Column: It’s time to move past Islamophobia

Republican presidential candidate Dr. Ben Carson speaks to the crowd during a campaign rally held at Spring Arbor University in Spring Arbor, Michigan, Wednesday, Sept. 23, 2015. (Jessica Christian/Jackson Citizen Patriot via AP)

Recent events in America, such as Ben Carson’s comment about not believing a Muslim should be the president of America, and the arrest of Ahmed Mohamed for bringing a clock that was thought to be a bomb to his school, have brought to light the disappointing phenomenon of Islamophobia that has gripped many Americans over the past decade and a half.

Xenophobia, the intense or irrational dislike or fear of people from other countries, has existed to some degree in America since the country’s conception. However, Islamophobia has spiked as a result of the tragic events of 9/11 and subsequent wars in the Middle East against terrorist organizations of predominantly extremist Muslims.

Since the events of 9/11 the word “Muslim” has been used in a more derogatory sense. President Obama has been accused many times during his presidency of being a Muslim. A recent CNN poll found that 43 percent of Republicans and 29 percent of the general population believe he is a Muslim.

These poll numbers are sickening, and not just because so many people have fallen prey to the lies of certain media outlets and far-right conservatives. The truly disgusting factor is that enough people believed that spreading this lie would discredit the president that they engaged in this campaign of deception. In other words, powerful figures in the media and GOP understood that there was enough fear of Muslims to warrant an effort to accuse Obama of being one. 

President Obama is a Christian, and the claim that he is Muslim is a lie. However, the president should never have been attacked for being a Muslim because there is no reason why we should view Muslims negatively. There is no reason that “Muslim” should be used as an attack. But because too many people are governed by their fear of terrorists (which is precisely what they aim to do, hence their name), it has become a rallying cry for extremists in opposition to the president.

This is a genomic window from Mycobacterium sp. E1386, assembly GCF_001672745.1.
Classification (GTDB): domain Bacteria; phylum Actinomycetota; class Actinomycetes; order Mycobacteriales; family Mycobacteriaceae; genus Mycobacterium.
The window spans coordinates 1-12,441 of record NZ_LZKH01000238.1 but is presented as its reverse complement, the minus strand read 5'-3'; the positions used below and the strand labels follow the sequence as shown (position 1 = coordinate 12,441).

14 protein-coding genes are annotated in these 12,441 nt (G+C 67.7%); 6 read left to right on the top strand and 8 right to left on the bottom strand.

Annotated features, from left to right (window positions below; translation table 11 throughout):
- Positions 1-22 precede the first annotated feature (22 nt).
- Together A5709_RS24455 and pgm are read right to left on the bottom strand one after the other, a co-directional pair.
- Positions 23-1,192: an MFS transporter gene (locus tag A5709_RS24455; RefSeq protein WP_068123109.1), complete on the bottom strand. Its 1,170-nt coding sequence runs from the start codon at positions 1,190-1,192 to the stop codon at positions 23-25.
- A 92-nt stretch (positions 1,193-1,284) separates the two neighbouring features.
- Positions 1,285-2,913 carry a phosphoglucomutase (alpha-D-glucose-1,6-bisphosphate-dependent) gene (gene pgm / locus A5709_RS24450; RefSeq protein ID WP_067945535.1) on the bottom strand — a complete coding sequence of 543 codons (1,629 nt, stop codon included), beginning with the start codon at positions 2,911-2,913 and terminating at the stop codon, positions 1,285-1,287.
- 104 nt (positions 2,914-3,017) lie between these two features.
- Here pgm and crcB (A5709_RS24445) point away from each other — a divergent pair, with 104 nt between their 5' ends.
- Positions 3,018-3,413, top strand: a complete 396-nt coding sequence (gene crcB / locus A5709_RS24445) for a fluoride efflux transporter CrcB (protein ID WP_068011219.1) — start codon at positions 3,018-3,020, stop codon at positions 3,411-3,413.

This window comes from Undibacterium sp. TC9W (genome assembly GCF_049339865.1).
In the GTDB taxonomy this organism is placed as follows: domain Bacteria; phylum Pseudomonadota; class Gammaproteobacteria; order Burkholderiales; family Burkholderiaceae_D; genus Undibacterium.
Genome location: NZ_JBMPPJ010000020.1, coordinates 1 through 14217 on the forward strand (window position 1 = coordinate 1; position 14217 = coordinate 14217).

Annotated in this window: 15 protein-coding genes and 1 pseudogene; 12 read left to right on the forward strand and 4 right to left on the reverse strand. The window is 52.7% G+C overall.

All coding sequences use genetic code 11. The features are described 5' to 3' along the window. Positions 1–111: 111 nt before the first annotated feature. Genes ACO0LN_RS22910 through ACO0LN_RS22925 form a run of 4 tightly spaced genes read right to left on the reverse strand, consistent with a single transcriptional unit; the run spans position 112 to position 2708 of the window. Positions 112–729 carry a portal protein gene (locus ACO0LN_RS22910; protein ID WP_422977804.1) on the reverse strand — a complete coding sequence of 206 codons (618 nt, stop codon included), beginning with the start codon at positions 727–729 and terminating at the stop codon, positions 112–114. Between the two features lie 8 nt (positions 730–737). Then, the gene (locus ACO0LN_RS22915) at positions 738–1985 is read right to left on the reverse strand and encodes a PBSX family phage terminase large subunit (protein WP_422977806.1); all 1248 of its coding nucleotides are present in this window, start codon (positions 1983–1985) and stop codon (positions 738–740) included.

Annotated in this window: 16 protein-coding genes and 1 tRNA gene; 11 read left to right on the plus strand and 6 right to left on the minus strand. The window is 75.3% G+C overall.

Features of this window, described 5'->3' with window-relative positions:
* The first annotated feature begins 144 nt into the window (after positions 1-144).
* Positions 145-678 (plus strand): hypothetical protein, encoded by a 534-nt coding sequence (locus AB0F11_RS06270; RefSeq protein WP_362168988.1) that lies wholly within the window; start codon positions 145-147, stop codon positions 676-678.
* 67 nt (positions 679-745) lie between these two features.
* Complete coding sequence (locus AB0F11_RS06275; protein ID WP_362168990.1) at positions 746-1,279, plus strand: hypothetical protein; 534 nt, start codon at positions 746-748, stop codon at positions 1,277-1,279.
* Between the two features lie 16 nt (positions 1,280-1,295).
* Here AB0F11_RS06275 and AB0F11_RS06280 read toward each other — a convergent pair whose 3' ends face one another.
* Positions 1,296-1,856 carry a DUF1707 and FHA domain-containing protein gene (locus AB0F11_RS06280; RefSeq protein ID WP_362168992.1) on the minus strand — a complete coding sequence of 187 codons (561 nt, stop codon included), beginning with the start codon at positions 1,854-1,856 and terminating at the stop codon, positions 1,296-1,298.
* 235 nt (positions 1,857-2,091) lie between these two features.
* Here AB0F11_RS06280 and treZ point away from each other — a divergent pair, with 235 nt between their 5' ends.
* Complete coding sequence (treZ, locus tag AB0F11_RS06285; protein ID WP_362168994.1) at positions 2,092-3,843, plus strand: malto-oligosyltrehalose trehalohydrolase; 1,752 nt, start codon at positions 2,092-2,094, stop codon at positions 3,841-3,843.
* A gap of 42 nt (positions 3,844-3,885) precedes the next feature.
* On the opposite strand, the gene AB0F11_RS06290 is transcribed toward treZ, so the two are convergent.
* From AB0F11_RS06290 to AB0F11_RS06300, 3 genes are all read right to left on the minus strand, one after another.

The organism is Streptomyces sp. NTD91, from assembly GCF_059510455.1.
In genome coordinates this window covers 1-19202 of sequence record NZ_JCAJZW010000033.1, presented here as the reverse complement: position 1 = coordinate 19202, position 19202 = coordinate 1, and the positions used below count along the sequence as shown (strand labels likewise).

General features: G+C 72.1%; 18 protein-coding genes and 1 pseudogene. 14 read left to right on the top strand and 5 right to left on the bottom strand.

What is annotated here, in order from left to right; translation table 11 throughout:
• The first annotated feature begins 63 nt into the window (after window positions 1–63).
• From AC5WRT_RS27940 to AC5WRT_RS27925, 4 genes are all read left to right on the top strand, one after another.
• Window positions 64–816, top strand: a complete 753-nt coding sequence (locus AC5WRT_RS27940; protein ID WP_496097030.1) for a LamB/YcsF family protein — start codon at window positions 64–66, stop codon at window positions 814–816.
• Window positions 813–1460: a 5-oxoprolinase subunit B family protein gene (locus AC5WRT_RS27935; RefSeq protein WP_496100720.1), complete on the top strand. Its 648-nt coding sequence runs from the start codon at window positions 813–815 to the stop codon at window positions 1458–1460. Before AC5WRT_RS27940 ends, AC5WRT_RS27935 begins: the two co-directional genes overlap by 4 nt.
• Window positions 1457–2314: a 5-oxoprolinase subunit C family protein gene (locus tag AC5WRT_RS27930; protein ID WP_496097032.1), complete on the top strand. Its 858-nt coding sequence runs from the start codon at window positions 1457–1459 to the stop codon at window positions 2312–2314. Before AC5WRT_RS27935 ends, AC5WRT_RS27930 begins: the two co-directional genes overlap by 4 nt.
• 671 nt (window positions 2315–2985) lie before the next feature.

There is no reason why a Muslim cannot serve as president, contrary to what Ben Carson believes. A persons’ religion should not even be considered when electing a candidate to this or any other office. That was also the opinion of the Founding Fathers, who wrote in the Constitution, “No religious Test shall ever be required as a Qualification to any Office or public Trust under the United States.” It is the right of anyone, no matter their religion or lack thereof, to seek public office in the United States. 

The only thing that should matter when electing a candidate is policy. If a candidate has an effective plan for the economy and wants to commit more funds toward education it should not matter what they believe in in terms of religion. What matters is whether they will be able to have a positive impact on their community, state, or country; depending on what position they aspire to take on. 

The question is how can we as a society move past this frame of mind, and get to the point where Muslim is simply the name of a religion and does not carry a negative connotation. The best thing that each and every one of us can do is to stop living in fear. President Franklin Roosevelt once said “The only thing we have to fear is fear itself,” and that is because when we are driven by fear this is how we act. We have behaved irrationally, blowing the threat of radical Islam out of proportion and using the actions of extremists to judge people who had no part in it, simply because they belonged to the same faith.

It is difficult for many to adopt this way of thinking. The country was attacked by a Muslim terrorist organization and we are currently involved in conflict with several other Muslim terrorist groups. But those groups are only a small percentage of Muslims.

The overwhelming majority of Muslims in the United States and around the globe are just ordinary people trying to do good in the world. And when we don’t even give them a chance, and treat them like second class citizens, we are abandoning the principles upon which America was founded.


Jacob Kowalski is a contributor to The Daily Campus opinion section. He can be reached via email at jacob.kowalski@uconn.edu.